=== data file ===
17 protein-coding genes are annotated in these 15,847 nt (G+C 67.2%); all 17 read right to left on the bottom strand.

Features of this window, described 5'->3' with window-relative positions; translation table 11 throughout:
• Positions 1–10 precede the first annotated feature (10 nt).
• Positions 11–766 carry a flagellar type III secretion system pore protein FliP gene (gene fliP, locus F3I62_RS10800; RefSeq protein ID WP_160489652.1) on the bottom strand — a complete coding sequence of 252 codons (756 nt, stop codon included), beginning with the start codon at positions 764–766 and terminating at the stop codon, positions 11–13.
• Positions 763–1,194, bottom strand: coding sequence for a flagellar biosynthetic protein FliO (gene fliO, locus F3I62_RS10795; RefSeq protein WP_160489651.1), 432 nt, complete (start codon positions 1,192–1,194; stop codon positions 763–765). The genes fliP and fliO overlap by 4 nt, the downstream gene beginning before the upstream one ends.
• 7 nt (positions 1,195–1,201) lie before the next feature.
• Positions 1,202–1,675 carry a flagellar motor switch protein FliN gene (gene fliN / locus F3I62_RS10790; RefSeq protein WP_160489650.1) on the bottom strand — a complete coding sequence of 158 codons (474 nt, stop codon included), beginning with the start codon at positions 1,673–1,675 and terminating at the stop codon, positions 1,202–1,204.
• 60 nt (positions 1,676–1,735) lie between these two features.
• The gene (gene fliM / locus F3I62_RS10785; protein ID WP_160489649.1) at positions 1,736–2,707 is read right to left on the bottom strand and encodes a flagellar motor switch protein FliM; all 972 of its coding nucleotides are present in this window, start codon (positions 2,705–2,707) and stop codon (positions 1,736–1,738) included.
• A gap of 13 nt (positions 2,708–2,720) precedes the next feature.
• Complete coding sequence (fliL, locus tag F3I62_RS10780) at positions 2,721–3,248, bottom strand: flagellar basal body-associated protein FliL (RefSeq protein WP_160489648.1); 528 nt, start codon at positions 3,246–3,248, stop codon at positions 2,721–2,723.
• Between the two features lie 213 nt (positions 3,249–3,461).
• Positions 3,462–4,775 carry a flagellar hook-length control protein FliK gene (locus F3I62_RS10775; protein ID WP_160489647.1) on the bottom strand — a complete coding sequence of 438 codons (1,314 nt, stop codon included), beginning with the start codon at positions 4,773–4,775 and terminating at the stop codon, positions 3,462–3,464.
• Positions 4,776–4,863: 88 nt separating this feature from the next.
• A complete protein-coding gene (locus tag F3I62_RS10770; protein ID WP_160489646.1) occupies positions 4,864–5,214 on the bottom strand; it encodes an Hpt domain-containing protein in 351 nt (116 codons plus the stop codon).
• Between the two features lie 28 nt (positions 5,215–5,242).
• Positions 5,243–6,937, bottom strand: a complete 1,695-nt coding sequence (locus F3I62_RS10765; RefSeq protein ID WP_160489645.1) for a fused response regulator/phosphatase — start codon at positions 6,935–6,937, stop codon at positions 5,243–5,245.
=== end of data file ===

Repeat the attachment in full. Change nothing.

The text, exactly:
17 protein-coding genes are annotated in these 15,847 nt (G+C 67.2%); all 17 read right to left on the bottom strand.

Features of this window, described 5'->3' with window-relative positions; translation table 11 throughout:
• Positions 1–10 precede the first annotated feature (10 nt).
• Positions 11–766 carry a flagellar type III secretion system pore protein FliP gene (gene fliP, locus F3I62_RS10800; RefSeq protein ID WP_160489652.1) on the bottom strand — a complete coding sequence of 252 codons (756 nt, stop codon included), beginning with the start codon at positions 764–766 and terminating at the stop codon, positions 11–13.
• Positions 763–1,194, bottom strand: coding sequence for a flagellar biosynthetic protein FliO (gene fliO, locus F3I62_RS10795; RefSeq protein WP_160489651.1), 432 nt, complete (start codon positions 1,192–1,194; stop codon positions 763–765). The genes fliP and fliO overlap by 4 nt, the downstream gene beginning before the upstream one ends.
• 7 nt (positions 1,195–1,201) lie before the next feature.
• Positions 1,202–1,675 carry a flagellar motor switch protein FliN gene (gene fliN / locus F3I62_RS10790; RefSeq protein WP_160489650.1) on the bottom strand — a complete coding sequence of 158 codons (474 nt, stop codon included), beginning with the start codon at positions 1,673–1,675 and terminating at the stop codon, positions 1,202–1,204.
• 60 nt (positions 1,676–1,735) lie between these two features.
• The gene (gene fliM / locus F3I62_RS10785; protein ID WP_160489649.1) at positions 1,736–2,707 is read right to left on the bottom strand and encodes a flagellar motor switch protein FliM; all 972 of its coding nucleotides are present in this window, start codon (positions 2,705–2,707) and stop codon (positions 1,736–1,738) included.
• A gap of 13 nt (positions 2,708–2,720) precedes the next feature.
• Complete coding sequence (fliL, locus tag F3I62_RS10780) at positions 2,721–3,248, bottom strand: flagellar basal body-associated protein FliL (RefSeq protein WP_160489648.1); 528 nt, start codon at positions 3,246–3,248, stop codon at positions 2,721–2,723.
• Between the two features lie 213 nt (positions 3,249–3,461).
• Positions 3,462–4,775 carry a flagellar hook-length control protein FliK gene (locus F3I62_RS10775; protein ID WP_160489647.1) on the bottom strand — a complete coding sequence of 438 codons (1,314 nt, stop codon included), beginning with the start codon at positions 4,773–4,775 and terminating at the stop codon, positions 3,462–3,464.
• Positions 4,776–4,863: 88 nt separating this feature from the next.
• A complete protein-coding gene (locus tag F3I62_RS10770; protein ID WP_160489646.1) occupies positions 4,864–5,214 on the bottom strand; it encodes an Hpt domain-containing protein in 351 nt (116 codons plus the stop codon).
• Between the two features lie 28 nt (positions 5,215–5,242).
• Positions 5,243–6,937, bottom strand: a complete 1,695-nt coding sequence (locus F3I62_RS10765; RefSeq protein ID WP_160489645.1) for a fused response regulator/phosphatase — start codon at positions 6,935–6,937, stop codon at positions 5,243–5,245.